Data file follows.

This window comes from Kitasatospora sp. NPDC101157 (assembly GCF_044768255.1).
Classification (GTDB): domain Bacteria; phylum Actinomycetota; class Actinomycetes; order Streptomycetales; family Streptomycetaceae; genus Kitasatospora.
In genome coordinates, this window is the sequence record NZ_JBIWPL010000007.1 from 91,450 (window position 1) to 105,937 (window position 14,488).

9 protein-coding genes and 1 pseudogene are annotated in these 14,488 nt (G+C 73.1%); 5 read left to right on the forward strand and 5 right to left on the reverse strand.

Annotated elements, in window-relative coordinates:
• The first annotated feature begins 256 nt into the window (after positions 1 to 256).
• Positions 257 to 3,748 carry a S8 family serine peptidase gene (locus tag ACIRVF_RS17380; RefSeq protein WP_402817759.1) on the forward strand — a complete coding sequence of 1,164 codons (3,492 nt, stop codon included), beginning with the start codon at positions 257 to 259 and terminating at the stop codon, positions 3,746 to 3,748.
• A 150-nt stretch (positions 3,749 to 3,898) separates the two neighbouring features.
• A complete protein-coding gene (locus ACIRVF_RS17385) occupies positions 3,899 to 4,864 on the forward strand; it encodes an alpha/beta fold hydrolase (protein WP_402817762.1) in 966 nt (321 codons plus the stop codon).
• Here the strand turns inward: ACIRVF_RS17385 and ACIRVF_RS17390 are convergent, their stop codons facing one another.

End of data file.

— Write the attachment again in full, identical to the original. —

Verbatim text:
This window comes from Kitasatospora sp. NPDC101157 (assembly GCF_044768255.1).
Classification (GTDB): domain Bacteria; phylum Actinomycetota; class Actinomycetes; order Streptomycetales; family Streptomycetaceae; genus Kitasatospora.
In genome coordinates, this window is the sequence record NZ_JBIWPL010000007.1 from 91,450 (window position 1) to 105,937 (window position 14,488).

9 protein-coding genes and 1 pseudogene are annotated in these 14,488 nt (G+C 73.1%); 5 read left to right on the forward strand and 5 right to left on the reverse strand.

Annotated elements, in window-relative coordinates:
• The first annotated feature begins 256 nt into the window (after positions 1 to 256).
• Positions 257 to 3,748 carry a S8 family serine peptidase gene (locus tag ACIRVF_RS17380; RefSeq protein WP_402817759.1) on the forward strand — a complete coding sequence of 1,164 codons (3,492 nt, stop codon included), beginning with the start codon at positions 257 to 259 and terminating at the stop codon, positions 3,746 to 3,748.
• A 150-nt stretch (positions 3,749 to 3,898) separates the two neighbouring features.
• A complete protein-coding gene (locus ACIRVF_RS17385) occupies positions 3,899 to 4,864 on the forward strand; it encodes an alpha/beta fold hydrolase (protein WP_402817762.1) in 966 nt (321 codons plus the stop codon).
• Here the strand turns inward: ACIRVF_RS17385 and ACIRVF_RS17390 are convergent, their stop codons facing one another.